Don’t forget to moisturize.

While letting the cuticle oil sit, it’s time to moisturize. Any body moisturizer will do, Ling Lin recommends using one of Alba Botanica’s body lotions, like its Very Emollient Maximum Body Lotion ($10, Amazon). You'll want to pay special attention to the back of your feet, according to Ling Lin, since they can easily dry out.

Now, you can move on to my favorite part: the hot towel. Make sure you dampen it under a faucet and wring it out before placing the towel in the microwave to warm it up. After 30 seconds, your towel will be ready to go. Simply wrap it around your feet for three to five minutes. If your feet are particularly swollen this summer, Aaron suggests adding about five drops of essential oils, like rose, thyme, or eucalyptus, to the towel to help reduce inflammation.

Ready your nail colors, and start painting.

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When you’re feeling supremely relaxed, you can start painting your nails. Wipe away any excess oil with a paper towel and start by painting one layer of base coat over your nails. “Base and topcoats are super important because they keep your nails healthy and make your polish last longer,” Ling Lin says. After letting the base coat dry for about 30 seconds, you can apply your nail polish. But don't be afraid if you tend to have a shaky hand — trust me, you can still get a good paint job. “Place your finger onto your toe creates stability with the brush,” Aaron says. When you have to paint your dominant hand, Ling Lin states that placing your non-dominate fingernails horizontal on the brush will help you apply the nail polish more evenly.

If you do make a mistake with your polish application — and let's be real, we all do — Ling Lin says you can easily fix it by just lightly applying more nail polish over the smudge. If you get a little (or a lot of) polish on your skin, Aaron recommends using a toothpick wrapped in a tissue to clean up and that you should actually avoid Q-tips, because the fibers can stick to the polish. After you're happy with your first coat and let it dry for a beat, you should apply a relatively thin second coat, says Ling Lin, and let it dry for a few minutes before apply a single layer of topcoat.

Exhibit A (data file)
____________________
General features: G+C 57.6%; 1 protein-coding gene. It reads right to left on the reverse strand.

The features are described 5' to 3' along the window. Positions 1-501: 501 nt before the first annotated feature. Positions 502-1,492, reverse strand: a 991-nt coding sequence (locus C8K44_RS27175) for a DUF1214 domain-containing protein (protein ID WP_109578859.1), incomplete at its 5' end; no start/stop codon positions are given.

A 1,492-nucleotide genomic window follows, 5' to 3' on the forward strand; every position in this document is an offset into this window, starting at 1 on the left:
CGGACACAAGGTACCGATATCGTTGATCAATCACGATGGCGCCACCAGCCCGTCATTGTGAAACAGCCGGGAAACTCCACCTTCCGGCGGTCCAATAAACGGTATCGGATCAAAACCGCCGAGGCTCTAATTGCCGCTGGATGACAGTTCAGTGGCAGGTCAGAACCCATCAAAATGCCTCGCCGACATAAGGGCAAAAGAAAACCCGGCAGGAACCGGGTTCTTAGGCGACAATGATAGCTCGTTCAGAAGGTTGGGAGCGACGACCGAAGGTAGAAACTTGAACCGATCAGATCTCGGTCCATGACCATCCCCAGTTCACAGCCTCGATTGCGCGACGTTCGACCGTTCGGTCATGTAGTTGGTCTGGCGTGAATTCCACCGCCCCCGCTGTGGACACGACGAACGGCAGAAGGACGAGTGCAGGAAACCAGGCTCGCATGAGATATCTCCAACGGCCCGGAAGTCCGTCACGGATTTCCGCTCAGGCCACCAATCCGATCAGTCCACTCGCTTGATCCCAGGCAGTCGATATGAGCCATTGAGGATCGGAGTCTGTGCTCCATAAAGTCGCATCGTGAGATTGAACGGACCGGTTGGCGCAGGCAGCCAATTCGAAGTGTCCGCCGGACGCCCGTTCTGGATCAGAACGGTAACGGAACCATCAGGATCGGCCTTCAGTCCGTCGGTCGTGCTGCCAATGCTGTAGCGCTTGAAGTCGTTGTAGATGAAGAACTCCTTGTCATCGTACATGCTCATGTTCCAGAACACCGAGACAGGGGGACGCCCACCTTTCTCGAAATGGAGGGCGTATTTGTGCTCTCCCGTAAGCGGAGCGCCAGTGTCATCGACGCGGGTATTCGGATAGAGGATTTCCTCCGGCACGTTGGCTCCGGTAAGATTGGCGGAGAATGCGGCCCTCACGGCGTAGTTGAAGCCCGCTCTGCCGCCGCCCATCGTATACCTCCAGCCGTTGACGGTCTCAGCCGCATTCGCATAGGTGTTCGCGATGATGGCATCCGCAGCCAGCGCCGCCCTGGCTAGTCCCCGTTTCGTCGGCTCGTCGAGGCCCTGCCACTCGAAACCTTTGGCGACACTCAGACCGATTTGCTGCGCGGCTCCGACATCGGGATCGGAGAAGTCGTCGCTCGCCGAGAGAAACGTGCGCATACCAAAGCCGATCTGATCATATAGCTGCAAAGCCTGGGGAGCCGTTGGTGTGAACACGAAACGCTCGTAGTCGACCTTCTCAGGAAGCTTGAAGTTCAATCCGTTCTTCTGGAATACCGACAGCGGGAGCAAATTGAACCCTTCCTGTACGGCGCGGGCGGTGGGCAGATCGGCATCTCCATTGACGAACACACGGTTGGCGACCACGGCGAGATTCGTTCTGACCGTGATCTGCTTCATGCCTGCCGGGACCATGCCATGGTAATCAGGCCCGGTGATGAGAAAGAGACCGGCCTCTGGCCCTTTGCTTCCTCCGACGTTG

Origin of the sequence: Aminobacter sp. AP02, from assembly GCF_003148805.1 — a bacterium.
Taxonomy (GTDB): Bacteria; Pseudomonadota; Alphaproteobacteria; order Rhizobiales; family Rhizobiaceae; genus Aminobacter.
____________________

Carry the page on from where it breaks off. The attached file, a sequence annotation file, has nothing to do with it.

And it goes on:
If you’re not very patient, Ling Lin also recommends using a quick-dry oil like Sundays’ Quick Dry Oil ($20, Sundays) after your topcoat, so you don’t have to worry about smudging your pedi. The oil should be applied about two to three minutes after your topcoat and needs only about seven minutes in total to dry.

If you’re looking for fun new polishes to try, Aaron loves LeChat Nails’ Unicorn Tears ($12, LeChat Nails). The polish is iridescent, so you can use it alone or put it on top of your favorite polish for some extra shine and dimension. There's also LeChat Nails' Dare to Wear Mood ($12, LeChat Nails) which changes shades based on your body temperature, like a mood ring. Sundays also has a vast collection of vegan, non-toxic nail polishes, but No. 3 ($18, Sundays) is a great option for a neutral you can wear with all your open-toed shoes.

Your feet literally carry you through everything, so it’s good to spend time making them feel healthy and nourished. And after giving yourself a spa-level pedicure, your feet will definitely thank you. Light up your favorite candle, grab your next nail color, and get ready for relaxation.